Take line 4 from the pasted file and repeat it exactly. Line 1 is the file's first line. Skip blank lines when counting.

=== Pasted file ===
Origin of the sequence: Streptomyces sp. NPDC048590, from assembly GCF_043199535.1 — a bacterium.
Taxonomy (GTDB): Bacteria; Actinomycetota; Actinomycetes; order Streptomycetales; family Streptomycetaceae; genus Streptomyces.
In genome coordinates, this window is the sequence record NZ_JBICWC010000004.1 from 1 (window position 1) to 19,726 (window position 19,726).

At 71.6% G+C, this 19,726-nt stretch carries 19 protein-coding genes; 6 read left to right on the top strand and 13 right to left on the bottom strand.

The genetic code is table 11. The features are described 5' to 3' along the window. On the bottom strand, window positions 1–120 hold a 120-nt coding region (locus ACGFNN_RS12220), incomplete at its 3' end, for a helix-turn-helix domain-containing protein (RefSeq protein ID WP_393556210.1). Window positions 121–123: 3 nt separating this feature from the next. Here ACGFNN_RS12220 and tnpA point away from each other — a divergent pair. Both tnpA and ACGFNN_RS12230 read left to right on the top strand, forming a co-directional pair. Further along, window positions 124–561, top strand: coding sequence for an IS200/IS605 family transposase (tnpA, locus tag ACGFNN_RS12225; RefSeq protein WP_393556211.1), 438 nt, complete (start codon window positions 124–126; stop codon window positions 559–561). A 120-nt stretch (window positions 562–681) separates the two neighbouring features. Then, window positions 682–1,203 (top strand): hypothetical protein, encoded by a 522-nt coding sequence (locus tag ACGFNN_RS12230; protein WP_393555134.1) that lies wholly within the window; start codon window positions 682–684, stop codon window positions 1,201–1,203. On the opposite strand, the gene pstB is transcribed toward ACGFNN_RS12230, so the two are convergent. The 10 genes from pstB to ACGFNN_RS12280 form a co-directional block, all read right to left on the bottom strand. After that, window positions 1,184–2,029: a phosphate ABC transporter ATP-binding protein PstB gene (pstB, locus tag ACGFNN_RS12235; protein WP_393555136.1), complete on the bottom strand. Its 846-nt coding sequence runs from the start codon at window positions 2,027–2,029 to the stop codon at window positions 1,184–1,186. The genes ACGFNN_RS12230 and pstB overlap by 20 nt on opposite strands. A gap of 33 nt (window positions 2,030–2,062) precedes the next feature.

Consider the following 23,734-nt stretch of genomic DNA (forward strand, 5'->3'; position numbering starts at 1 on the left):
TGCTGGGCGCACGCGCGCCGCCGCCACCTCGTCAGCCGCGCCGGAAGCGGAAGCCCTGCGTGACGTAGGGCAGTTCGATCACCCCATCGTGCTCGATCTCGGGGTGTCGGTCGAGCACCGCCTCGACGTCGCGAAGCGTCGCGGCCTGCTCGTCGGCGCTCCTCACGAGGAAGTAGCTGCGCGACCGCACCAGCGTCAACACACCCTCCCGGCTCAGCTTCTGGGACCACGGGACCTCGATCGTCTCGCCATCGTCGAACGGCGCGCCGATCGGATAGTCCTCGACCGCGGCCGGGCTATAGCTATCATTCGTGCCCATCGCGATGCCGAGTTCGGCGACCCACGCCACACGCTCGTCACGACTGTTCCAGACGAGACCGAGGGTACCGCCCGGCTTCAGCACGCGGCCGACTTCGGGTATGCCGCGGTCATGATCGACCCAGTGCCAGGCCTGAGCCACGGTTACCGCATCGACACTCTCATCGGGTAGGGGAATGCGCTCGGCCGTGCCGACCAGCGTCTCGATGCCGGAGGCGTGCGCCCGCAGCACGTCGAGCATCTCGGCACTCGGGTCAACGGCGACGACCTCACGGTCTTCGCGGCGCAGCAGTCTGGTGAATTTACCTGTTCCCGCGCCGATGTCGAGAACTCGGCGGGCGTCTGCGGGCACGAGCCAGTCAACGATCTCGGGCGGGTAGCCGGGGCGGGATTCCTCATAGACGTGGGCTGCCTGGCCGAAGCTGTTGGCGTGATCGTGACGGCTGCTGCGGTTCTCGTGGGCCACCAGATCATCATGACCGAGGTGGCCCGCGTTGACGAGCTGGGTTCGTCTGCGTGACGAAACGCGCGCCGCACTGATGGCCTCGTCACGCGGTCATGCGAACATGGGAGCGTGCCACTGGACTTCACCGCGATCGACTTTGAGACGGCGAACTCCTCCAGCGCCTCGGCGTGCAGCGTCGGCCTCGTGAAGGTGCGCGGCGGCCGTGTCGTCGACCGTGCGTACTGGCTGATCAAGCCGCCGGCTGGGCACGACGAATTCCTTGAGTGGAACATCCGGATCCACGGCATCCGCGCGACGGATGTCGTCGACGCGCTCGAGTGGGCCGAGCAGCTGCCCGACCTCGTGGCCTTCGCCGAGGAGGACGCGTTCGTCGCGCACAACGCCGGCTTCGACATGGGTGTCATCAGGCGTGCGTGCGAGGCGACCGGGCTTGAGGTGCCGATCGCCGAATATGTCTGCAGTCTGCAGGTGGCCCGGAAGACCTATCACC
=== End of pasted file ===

At 71.6% G+C, this 19,726-nt stretch carries 19 protein-coding genes; 6 read left to right on the top strand and 13 right to left on the bottom strand.